Binsar & Almora Surrounds

Best option near Almora is the wonderful Kalmatia Sangam, on the road to Kasardevi Temple. Nature lovers on a strict budget might want to look at the Forest Resthouse. Located high on the hill within Binsar Wildlife Sanctuary, it's characterized by long, musty rooms, high ceilings, old-fashioned furnishings, a lack of electricity, and reasonable room rates (Rs 1,400/night). The rest house is looked after by a chowkidar (caretaker), who may even prepare meals for you if you bring your own supplies. Book a room through the DFO, Almora Forest Office (tel. 05947/25-1489; http://almora.nic.in). Also near Almora, within a forest, the Deodars (Papparsalle; tel. 05962/23-3025; rwheeler@rediffmail.com) is a family run lodging offering one of the best budget options, with just three guest rooms in an old stone cottage; solitude is guaranteed for just Rs 4,000 double, including all meals. Guest rooms have fireplaces, and one unit has a bathtub.

Our top pick for the region is however the unbeatable 360° at Leti, which although still a good deal farther than Almora (5 hr. by road), is an absolute must -- but it doesn't come cheap.

Ranikhet

This area hasn't really taken off like the rest of Kumaon in terms of accommodation standards -- for luxury you'll need to head to Nainital or Rishikesh, but lodgings are by and large adequate in a simple sort of way. An attractive alternative to the hotel reviewed below is Chevron Rosemount (tel. 05966/22-1391; www.chevronhotels.com), a century-old, two-story colonial bungalow in a forest clearing that's showing its age but in a charmingly dilapidated way. In particular, reserve room no. 202, the Nirvana Suite (Rs 5,000): Unwind on the armchairs, chaise longue, or large comfortable bed; the large bathroom has plenty of natural light. There's tremendous scope for birders in the ravines surrounding the property, and on a clear day you can see the lovely Trisuli range. Another option worth considering is Holm Farm, the first bungalow in Ranikhet, with suites from Rs 4,000, and even cheaper Swiss huts. This is ideal for those looking for relaxed, old-world atmosphere -- though when the place is full, you'll find tents pitched outside for guests (tel. 05966/22-0891 or 97-5939-5520; www.holmfarmranikhet.com); there are also indoor and outdoor activities for children.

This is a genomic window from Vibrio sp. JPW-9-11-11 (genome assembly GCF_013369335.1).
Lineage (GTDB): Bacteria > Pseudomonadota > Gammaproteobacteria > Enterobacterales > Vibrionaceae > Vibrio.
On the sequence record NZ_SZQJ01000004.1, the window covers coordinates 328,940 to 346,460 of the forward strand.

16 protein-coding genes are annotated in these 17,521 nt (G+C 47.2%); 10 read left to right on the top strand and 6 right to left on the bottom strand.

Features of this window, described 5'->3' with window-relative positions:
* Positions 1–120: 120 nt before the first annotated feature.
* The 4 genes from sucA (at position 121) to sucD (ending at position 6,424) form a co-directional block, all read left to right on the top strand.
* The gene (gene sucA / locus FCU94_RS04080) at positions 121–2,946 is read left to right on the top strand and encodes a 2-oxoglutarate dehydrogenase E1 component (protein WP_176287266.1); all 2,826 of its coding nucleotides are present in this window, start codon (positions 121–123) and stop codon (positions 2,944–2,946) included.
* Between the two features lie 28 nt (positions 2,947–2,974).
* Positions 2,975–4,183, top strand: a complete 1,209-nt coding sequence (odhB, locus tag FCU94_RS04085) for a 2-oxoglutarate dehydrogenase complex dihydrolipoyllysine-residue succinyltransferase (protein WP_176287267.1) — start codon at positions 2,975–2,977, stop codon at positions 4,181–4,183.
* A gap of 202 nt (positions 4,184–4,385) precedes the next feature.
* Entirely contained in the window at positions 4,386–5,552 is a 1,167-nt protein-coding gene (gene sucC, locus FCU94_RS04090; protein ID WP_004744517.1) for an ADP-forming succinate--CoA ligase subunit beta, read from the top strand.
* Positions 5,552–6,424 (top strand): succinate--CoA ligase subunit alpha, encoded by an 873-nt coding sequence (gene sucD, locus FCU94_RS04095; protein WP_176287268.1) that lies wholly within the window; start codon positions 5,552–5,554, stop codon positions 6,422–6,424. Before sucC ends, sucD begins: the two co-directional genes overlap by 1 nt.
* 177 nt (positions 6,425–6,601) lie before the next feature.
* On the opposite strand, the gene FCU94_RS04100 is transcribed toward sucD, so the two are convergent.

Note: This information was accurate when it was published, but can change without notice. Please be sure to confirm all rates and details directly with the companies in question before planning your trip.